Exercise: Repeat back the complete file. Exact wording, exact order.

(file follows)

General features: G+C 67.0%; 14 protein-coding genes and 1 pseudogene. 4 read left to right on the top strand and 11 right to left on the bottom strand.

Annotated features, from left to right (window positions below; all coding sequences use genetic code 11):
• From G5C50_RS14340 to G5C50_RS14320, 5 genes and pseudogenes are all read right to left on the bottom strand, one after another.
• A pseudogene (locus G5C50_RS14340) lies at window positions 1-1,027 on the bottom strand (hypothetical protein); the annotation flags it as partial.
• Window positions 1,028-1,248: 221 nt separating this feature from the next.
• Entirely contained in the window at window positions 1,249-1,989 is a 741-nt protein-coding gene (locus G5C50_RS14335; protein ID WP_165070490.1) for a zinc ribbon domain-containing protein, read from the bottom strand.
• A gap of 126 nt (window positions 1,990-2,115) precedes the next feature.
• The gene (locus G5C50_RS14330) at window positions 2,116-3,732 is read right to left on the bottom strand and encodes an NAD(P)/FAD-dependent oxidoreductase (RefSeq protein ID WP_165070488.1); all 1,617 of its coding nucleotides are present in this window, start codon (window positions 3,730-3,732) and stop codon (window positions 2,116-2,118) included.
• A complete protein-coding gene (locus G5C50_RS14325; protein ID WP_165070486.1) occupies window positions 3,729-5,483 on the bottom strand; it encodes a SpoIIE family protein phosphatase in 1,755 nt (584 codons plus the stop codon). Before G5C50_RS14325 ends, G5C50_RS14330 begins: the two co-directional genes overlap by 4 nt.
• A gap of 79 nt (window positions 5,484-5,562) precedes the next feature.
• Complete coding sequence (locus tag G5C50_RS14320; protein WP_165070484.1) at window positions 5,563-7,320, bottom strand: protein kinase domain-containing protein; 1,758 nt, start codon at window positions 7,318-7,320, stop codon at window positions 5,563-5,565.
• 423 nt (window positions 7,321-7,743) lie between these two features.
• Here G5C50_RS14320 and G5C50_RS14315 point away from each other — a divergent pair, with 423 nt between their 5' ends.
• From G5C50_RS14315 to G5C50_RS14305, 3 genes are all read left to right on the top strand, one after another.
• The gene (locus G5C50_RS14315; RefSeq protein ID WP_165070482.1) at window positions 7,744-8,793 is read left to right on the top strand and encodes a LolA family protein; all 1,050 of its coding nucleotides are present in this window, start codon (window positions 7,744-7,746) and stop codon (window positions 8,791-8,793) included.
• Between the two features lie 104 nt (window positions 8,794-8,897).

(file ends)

General features: G+C 67.0%; 14 protein-coding genes and 1 pseudogene. 4 read left to right on the top strand and 11 right to left on the bottom strand.

Annotated features, from left to right (window positions below; all coding sequences use genetic code 11):
• From G5C50_RS14340 to G5C50_RS14320, 5 genes and pseudogenes are all read right to left on the bottom strand, one after another.
• A pseudogene (locus G5C50_RS14340) lies at window positions 1-1,027 on the bottom strand (hypothetical protein); the annotation flags it as partial.
• Window positions 1,028-1,248: 221 nt separating this feature from the next.
• Entirely contained in the window at window positions 1,249-1,989 is a 741-nt protein-coding gene (locus G5C50_RS14335; protein ID WP_165070490.1) for a zinc ribbon domain-containing protein, read from the bottom strand.
• A gap of 126 nt (window positions 1,990-2,115) precedes the next feature.
• The gene (locus G5C50_RS14330) at window positions 2,116-3,732 is read right to left on the bottom strand and encodes an NAD(P)/FAD-dependent oxidoreductase (RefSeq protein ID WP_165070488.1); all 1,617 of its coding nucleotides are present in this window, start codon (window positions 3,730-3,732) and stop codon (window positions 2,116-2,118) included.
• A complete protein-coding gene (locus G5C50_RS14325; protein ID WP_165070486.1) occupies window positions 3,729-5,483 on the bottom strand; it encodes a SpoIIE family protein phosphatase in 1,755 nt (584 codons plus the stop codon). Before G5C50_RS14325 ends, G5C50_RS14330 begins: the two co-directional genes overlap by 4 nt.
• A gap of 79 nt (window positions 5,484-5,562) precedes the next feature.
• Complete coding sequence (locus tag G5C50_RS14320; protein WP_165070484.1) at window positions 5,563-7,320, bottom strand: protein kinase domain-containing protein; 1,758 nt, start codon at window positions 7,318-7,320, stop codon at window positions 5,563-5,565.
• 423 nt (window positions 7,321-7,743) lie between these two features.
• Here G5C50_RS14320 and G5C50_RS14315 point away from each other — a divergent pair, with 423 nt between their 5' ends.
• From G5C50_RS14315 to G5C50_RS14305, 3 genes are all read left to right on the top strand, one after another.
• The gene (locus G5C50_RS14315; RefSeq protein ID WP_165070482.1) at window positions 7,744-8,793 is read left to right on the top strand and encodes a LolA family protein; all 1,050 of its coding nucleotides are present in this window, start codon (window positions 7,744-7,746) and stop codon (window positions 8,791-8,793) included.
• Between the two features lie 104 nt (window positions 8,794-8,897).